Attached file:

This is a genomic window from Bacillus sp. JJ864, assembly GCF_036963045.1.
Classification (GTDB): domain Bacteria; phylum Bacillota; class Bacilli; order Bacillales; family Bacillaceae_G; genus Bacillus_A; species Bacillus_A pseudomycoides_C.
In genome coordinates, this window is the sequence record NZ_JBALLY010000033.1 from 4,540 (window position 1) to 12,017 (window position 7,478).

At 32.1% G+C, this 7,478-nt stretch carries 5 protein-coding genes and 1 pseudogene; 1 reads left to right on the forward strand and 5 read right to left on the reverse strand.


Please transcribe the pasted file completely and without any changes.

This is a genomic window from Bacillus sp. JJ864, assembly GCF_036963045.1.
Classification (GTDB): domain Bacteria; phylum Bacillota; class Bacilli; order Bacillales; family Bacillaceae_G; genus Bacillus_A; species Bacillus_A pseudomycoides_C.
In genome coordinates, this window is the sequence record NZ_JBALLY010000033.1 from 4,540 (window position 1) to 12,017 (window position 7,478).

At 32.1% G+C, this 7,478-nt stretch carries 5 protein-coding genes and 1 pseudogene; 1 reads left to right on the forward strand and 5 read right to left on the reverse strand.